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The nanostructure of the proposed GRIN lens has been designed so the effective refractive index would change parabolically between these two refractive indices, from the maximum at the optical axis to the minimum on the edge of the aperture. The desired effective focal length (EFL) of the microlens can be achieved by modification of the microlens length, according to Eq. (4).

The internal structure of the nGRIN microlens is determined by the distribution of low and high index nanorods in the structure. It is calculated using the simulated annealing (SA) method, which is commonly used for optimization of the e.g. computer generated hologram (CGH) [31,32]. In this method, the effective refractive index distribution for the lens is calculated, using EMA, for a given rod distribution in the structure. The cost function is defined as the difference between the effective refractive index distribution and the target refractive index distribution of the lens with a continuous refractive index distribution. The SA method is employed in order to minimise this cost function and provides results close to the global minimum of that cost function. In both the simulations and fabrication process, we assume that the nanorods are distributed on a hexagonal lattice. This ensures that the circular rods remain in the same positions with respect to each other during preform assembly and further fiber drawing (Fig. 8). A more detailed description of design method for nanostructured microlenses was presented in work of Hudelist at al [17]. The designed structure of achromatic nGRIN microlens composed of NC21A and NC34 glass nanorods is shown in Fig. 8(a).

 figure: Fig. 8

Fig. 8 (a) Internal structure of the nGRIN microlens composed of NC21A and NC34 glass nanorods, (b) SEM image of the fabricated lens structure, (c) a comparison of nanorods distribution in designed and fabricated patterns.

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We have used a standard stack and draw method commonly used for photonic crystal fiber fabrication to develop achromatic nGRIN microlenses. The preform was formed with 0.6 mm diameter NC21A and NC34 glass rods. A hexagonal structural preform was then stacked layer by layer, according to the calculated pattern from Fig. 8(a). A total of 7651 glass rods were used and the final element had 101 rods on the diagonal. The preform was drawn into sub-preforms of diameters ranging from 1 to 5 mm. The draw temperature was 680°C, the feed speed was 0.5 mm/min and the pulling speed ranged from 1.8 to 0.07 m/min respectively. Sub-preforms were then clad with additional NC21A glass tubes and filled with small-diameter NC21A glass rods to draw final fibers with the diameter of the nanostructured central area. A 30 mm outer diameter NC21A glass tube was used with 5 mm sub-preform to achieve a 125 µm diameter fiber with a 20 µm nanostructured core. The drawing temperature for the final draw was 720°C, the feeding speed was 0.1 mm/min and the pulling speed 6 m/min. All drawing processes were conducted using a drawing tower typically used for soft glass fiber manufacture.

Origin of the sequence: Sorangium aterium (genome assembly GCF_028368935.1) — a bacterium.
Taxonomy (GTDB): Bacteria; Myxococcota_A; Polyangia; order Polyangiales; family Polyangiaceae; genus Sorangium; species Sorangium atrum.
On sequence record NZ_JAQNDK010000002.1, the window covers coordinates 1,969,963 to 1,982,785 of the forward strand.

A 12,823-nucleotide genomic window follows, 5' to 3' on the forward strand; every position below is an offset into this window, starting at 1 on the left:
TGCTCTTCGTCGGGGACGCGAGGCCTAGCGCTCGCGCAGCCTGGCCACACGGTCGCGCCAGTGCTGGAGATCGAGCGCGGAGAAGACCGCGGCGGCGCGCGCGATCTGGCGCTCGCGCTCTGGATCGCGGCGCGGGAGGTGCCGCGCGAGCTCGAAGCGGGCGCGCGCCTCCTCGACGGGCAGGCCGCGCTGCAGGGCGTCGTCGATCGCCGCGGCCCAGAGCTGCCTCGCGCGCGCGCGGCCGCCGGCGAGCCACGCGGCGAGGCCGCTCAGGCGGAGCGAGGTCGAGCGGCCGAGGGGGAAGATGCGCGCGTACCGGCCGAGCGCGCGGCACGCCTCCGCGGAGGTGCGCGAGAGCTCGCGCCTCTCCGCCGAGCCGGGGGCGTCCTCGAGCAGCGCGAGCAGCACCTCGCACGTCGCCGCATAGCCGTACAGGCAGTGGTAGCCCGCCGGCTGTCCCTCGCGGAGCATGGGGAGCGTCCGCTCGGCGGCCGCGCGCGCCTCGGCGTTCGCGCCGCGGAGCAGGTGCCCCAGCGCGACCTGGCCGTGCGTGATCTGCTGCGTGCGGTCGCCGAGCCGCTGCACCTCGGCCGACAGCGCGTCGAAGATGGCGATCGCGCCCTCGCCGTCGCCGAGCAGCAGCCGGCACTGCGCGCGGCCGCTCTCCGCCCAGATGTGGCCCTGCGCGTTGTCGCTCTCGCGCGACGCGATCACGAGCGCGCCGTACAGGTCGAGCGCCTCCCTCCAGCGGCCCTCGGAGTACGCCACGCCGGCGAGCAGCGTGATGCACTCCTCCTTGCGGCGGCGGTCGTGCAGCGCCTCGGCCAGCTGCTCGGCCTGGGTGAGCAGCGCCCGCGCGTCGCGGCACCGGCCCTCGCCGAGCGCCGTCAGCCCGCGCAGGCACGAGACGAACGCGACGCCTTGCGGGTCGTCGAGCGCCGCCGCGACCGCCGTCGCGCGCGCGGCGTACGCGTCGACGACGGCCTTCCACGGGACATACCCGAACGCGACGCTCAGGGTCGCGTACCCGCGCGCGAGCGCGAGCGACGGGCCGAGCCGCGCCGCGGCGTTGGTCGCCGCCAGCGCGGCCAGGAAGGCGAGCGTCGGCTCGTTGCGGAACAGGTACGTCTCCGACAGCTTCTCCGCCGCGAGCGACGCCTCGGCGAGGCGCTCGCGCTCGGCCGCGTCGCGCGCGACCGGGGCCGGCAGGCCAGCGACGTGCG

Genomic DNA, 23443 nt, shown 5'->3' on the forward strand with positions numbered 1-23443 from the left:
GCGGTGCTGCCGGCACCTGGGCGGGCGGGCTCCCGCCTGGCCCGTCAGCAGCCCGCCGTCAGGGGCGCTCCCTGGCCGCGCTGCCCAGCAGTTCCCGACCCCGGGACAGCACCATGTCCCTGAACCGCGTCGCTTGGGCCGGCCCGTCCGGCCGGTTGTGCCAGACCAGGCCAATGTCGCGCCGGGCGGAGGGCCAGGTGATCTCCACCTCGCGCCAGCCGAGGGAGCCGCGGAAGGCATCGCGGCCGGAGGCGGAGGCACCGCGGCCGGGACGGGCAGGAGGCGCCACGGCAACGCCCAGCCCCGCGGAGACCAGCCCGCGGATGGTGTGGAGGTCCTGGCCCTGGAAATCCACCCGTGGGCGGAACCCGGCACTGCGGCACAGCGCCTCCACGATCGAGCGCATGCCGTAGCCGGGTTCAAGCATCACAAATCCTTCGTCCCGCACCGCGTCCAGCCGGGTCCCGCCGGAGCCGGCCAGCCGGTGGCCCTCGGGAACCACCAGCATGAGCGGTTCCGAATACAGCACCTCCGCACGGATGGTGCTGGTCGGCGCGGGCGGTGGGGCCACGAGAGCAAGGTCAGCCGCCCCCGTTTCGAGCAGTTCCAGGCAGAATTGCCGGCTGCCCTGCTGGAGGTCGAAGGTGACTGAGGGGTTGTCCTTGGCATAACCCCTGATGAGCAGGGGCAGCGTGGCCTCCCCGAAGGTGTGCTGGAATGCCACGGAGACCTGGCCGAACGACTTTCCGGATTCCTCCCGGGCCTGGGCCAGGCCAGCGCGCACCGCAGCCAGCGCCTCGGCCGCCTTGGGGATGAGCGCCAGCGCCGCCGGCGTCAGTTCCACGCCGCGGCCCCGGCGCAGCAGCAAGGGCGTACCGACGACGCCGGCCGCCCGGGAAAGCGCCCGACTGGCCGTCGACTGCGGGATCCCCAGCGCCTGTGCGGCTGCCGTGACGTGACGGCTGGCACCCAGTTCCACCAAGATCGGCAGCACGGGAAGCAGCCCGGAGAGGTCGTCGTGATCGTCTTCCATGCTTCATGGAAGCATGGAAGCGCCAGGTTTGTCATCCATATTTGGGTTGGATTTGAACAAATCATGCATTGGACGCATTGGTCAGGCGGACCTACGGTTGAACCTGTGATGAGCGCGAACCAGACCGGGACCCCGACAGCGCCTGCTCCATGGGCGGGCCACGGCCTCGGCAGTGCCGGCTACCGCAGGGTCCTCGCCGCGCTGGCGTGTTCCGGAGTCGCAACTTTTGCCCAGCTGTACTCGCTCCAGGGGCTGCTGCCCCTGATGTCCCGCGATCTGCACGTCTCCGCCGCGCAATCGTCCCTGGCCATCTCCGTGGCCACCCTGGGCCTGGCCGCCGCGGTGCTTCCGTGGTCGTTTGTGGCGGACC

As a result, we obtain over 100 m of the fiber with an external diameter of 125 μm and with the 20.0 μm diagonal nGRIN lens positioned at the centre (Fig. 8(c)). A diamond saw was used to cut the fiber into a series of 2 mm long samples. Next the samples were glued on a glass plate, ground and polished by means of a standard glass polishing machine. This sequence was repeated to polish the second surface of the nGRIN microlenses. The thickness of the nGRIN rods are controlled during the final polishing phase to an accuracy of 3 µm due to the available polishing tools.

The quality of the fabricated structure has been verified using Scanning Electron Microscopy (SEM). The obtained results allow the agreement between the designed and fabricated nanostructured patterns to be confirmed (Figs. 8(c) and 8(d)). The pitch parameter for the fabricated lenses is equal to 309 μm for 1550 nm wavelength. In the third step the fibre is cut with a diamond saw and polished into the final lens samples had a thickness of 36 μm. The presented method of fiber cut and lens polishing is not optimized since over 95% of the glass material is removed by polishing. However, there is no any fundamental limits to cut nanostructured fiber into submillimeter slices, increase a yield and reduce waste of glass.

The aperture size of the lens is limited to a diameter of below 20 μm, due to two main factors. The first is the limit on the number of elements in the nanostructure, which results from the manual assembly process of the nanostructure preform and is imposed by the size of the furnaces used in the fabrication process. The second factor is the maximum diameter of a single nanorod in the lens structure related to the boundary condition of the EMA [33]. According to this theory, the size of a single element should not be greater than λ/(2π) [20]. In our case the size of a single glass rod is smaller than 180 nm (Fig. 8(d)). This means that the EMA boundary condition λ⁄(2π) is strictly fulfilled for λ > 1150 nm. However, the fiber drawing process introduces diffusion between glass nanorods and smooths the boundary between the glasses. Due to this process the change of refractive index between individual nanorods is a continuous one. This phenomenon results in a modification of the EMA boundary condition and a reduction in the wavelength for which the microlens is still effectively a continuous medium.

4. Characterization of nanostructured GRIN microlenses